My Review of The Last MacKlenna by Katherine Lowry Logan

The Last MacKlenna (The Ruby Brooch)The Last MacKlenna by Katherine Lowry Logan

My rating: 5 of 5 stars

Following my review of The Ruby Brooch, I was delighted to be offered an Advance Review Copy of The Last MacKlenna, a romance that picks up the story of Elliot Fraser, CEO of MacKlenna Farm, and introduces Meredith Montgomery, owner of a vineyard in California.

Once more, I was enthralled, but for very different reasons. This is a more mature romance that fearlessly explores cancer, psychological damage, and loss. It is a story that sensitively lays bare our fears as we look to the future beyond the pinnacle of a career and examines our response to the hard knocks life can throw our way.

I use ‘our’ deliberately as Katherine Lowry Logan delves into a health issue that many will have encountered in one way or another. Cancer is an emotive subject, often inspiring a heroic response in those it touches, and always forcing its victims to face their deepest fears. In this respect, the Last MacKlenna is a truly touching story that will resonate with many, even though the hero and heroine live in a privileged world where their coterie can compare the size of their respective corporate jets.

Both Elliot Fraser and Meredith Montgomery are financially independent, hardworking, and successful. They’re also at a time in their lives where they desperately need to put their priorities into perspective. And despite the benefit of past experience and the painful moments they have already endured, they are just as vulnerable as any inexperienced twenty-year old when it comes to the emotions of the heart—even more so, because they are scared of getting hurt, or of being disappointed, or worse, of being the one that disappoints.

What I loved most about this story was the gradual piling on of tension as fresh traumas emerge from the wreck of a romance built far too quickly on the shifting sands of mutual attraction and blatant lust. I couldn’t rid the lump in my throat as I watched a car crash of ‘hopes and dreams’ falling to Elliot and Meredith’s self-doubt and fears as they encounter a mountain of obstacles blocking their path to true love. Sometimes, life has to kick really hard to force an adjustment in thinking. This story kicks hard!

A wonderful, heart-stirring read, The Last MacKlenna can be read as a standalone novel, but I especially enjoyed the glimpses back to the family mystery unravelled in The Ruby Brooch. It was very satisfying to discover the other side to Cullen and Kit’s legacy.

Overall, a solid five stars.

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I am assured this is being published very soon!

My Review of The Ruby Brooch by Katherine Lowry Logan

The Ruby BroochThe Ruby Brooch by Katherine Lowry Logan
My rating: 5 of 5 stars

A beautifully crafted romance across time

It is rare for a story to capture my attention so quickly, but this proved to be the perfect holiday read. Kit, a modern young paramedic, horse owner/racer and heiress to a fortune, is feisty, lovely, humble, and wonderfully stubborn. She has recently lost her parents and has discovered a Celtic brooch that can take her back in time on a quest to discover her true parentage. There she meets the devastatingly attractive Cullen, guide to an Oregon wagon trail, lawyer, and a well-off gentleman who knows his own mind. Naturally, sparks fly.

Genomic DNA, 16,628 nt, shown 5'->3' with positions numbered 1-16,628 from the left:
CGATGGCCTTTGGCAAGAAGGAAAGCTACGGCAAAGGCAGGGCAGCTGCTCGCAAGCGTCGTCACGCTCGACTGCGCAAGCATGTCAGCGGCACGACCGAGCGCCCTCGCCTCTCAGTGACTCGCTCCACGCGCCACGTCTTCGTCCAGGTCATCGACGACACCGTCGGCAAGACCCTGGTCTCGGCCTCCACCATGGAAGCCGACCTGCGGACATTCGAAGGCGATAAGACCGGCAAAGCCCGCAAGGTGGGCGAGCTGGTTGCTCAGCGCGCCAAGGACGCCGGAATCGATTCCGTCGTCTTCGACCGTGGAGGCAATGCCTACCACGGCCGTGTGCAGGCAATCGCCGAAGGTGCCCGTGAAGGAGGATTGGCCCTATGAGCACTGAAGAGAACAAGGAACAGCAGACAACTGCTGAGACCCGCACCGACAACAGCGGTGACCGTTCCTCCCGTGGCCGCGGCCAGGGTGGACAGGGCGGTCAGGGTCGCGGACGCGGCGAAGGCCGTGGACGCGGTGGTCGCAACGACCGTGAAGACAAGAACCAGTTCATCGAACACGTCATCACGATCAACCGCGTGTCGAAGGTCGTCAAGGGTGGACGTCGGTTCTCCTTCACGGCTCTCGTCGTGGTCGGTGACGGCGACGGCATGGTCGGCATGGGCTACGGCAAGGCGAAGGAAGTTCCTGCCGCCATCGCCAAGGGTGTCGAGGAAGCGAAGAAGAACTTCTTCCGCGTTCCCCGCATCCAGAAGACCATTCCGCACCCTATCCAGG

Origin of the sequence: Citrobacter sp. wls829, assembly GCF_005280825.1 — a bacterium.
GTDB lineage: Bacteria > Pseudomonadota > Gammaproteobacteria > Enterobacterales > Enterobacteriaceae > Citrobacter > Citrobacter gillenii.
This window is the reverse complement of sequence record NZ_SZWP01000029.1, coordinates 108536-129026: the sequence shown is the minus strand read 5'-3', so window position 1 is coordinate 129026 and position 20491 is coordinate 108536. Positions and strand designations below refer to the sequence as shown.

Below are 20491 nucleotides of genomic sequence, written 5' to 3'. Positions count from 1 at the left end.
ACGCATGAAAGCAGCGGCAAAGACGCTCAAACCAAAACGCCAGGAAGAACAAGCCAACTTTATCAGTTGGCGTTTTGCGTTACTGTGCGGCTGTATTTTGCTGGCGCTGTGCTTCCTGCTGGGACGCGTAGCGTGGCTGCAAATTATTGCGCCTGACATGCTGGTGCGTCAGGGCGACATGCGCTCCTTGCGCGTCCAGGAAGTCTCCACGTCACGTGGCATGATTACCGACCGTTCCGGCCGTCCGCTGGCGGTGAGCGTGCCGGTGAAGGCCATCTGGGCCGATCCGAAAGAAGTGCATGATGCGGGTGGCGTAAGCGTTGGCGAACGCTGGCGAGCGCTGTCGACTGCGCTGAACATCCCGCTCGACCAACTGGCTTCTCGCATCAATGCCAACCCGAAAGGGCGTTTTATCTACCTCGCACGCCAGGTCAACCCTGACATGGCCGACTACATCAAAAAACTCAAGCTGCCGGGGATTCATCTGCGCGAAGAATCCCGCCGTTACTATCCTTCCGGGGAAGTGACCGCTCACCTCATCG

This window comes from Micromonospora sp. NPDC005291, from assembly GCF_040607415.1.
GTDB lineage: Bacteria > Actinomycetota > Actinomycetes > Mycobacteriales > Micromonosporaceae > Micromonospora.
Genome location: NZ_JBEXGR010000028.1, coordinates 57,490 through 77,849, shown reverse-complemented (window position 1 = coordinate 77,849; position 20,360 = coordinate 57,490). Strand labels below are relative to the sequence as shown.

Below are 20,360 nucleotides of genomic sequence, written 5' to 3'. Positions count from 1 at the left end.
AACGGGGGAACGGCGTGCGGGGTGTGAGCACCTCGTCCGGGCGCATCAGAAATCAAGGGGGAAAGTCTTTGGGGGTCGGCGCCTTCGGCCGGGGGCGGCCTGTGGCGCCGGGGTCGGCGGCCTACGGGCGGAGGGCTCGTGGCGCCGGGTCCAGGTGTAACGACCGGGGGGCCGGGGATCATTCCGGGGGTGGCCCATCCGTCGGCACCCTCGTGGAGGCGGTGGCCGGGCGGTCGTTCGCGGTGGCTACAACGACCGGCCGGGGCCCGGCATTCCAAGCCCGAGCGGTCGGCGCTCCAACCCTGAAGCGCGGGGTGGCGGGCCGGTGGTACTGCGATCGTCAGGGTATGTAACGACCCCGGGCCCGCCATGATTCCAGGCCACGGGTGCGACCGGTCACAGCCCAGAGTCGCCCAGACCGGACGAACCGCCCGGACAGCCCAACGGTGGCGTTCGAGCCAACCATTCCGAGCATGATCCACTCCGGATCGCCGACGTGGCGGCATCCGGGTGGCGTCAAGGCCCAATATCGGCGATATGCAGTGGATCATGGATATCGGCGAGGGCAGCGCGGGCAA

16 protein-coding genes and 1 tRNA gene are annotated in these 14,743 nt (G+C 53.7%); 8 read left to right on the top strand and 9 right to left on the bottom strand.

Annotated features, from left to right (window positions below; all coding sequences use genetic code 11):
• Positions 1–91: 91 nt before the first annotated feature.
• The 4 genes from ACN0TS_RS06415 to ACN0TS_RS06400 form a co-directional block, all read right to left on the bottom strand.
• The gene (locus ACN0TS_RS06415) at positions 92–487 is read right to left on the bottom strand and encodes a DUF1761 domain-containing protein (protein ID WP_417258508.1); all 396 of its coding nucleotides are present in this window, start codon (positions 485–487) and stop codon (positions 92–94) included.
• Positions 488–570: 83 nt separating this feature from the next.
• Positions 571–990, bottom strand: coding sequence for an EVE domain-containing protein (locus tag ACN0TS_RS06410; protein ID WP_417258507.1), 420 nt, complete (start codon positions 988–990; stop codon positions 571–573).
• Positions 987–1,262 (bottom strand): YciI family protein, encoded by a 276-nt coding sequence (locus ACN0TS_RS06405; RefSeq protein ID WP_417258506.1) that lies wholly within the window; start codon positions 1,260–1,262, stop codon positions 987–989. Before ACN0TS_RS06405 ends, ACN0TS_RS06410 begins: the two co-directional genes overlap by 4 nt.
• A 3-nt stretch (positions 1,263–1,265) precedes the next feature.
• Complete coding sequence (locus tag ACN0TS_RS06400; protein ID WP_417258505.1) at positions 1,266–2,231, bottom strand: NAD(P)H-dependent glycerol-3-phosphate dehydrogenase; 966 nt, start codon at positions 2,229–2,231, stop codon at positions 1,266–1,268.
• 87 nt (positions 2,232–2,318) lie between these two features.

This story is one of those family saga romances that spans generations, but in a unique time travelling way. Twenty-first century clashes with 1852 Western-style. Feisty, modern heroine causes big trouble for handsome, virile hero, who cannot help but fall in love. Misunderstanding, circumstance, and cultural differences are bound to stand between them and true love. Everything a good romance needs. Even better, it is beautifully and intelligently written, the characters are well-drawn, and with the developing romance intricately woven into a family mystery, I could not tear myself away. I loved every second of this read.

Time-traveling romance just added itself to genres I want to read. Best of all, I see there are more brooches to enjoy!

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2 reviews of Nick Sansbury Smith’s books from The Tisaian Chronicles

The Biomass Revolution (The Tisaian Chronicles #1)The Biomass Revolution by Nicholas Sansbury Smith
My rating: 4 of 5 stars

A thought-provoking and prophetic insight into Earth’s future

The BioMass Revolution is a fascinating, sombre, and ultimately inspiring story of man’s fight for survival post nuclear war, set at a time when a semblance of civilisation has re-emerged from the ashes.

It took me a while to sink into this story due to the extended collection of viewpoints that include two main characters who thread through to the end. Give it time. The numerous characters present an overview of the different factions in a war between revolutionaries and the now dominant State that controls the energy source, Biomass. These layers are needed to give the reader an awareness of the different factions manoeuvring together for the uplifting climax and convey the ever present threat of death. There are a couple of twists: one relationship twist that I suspected, and one relationship, right at the end that I did not, but with no foreshadowing that I could find looking back.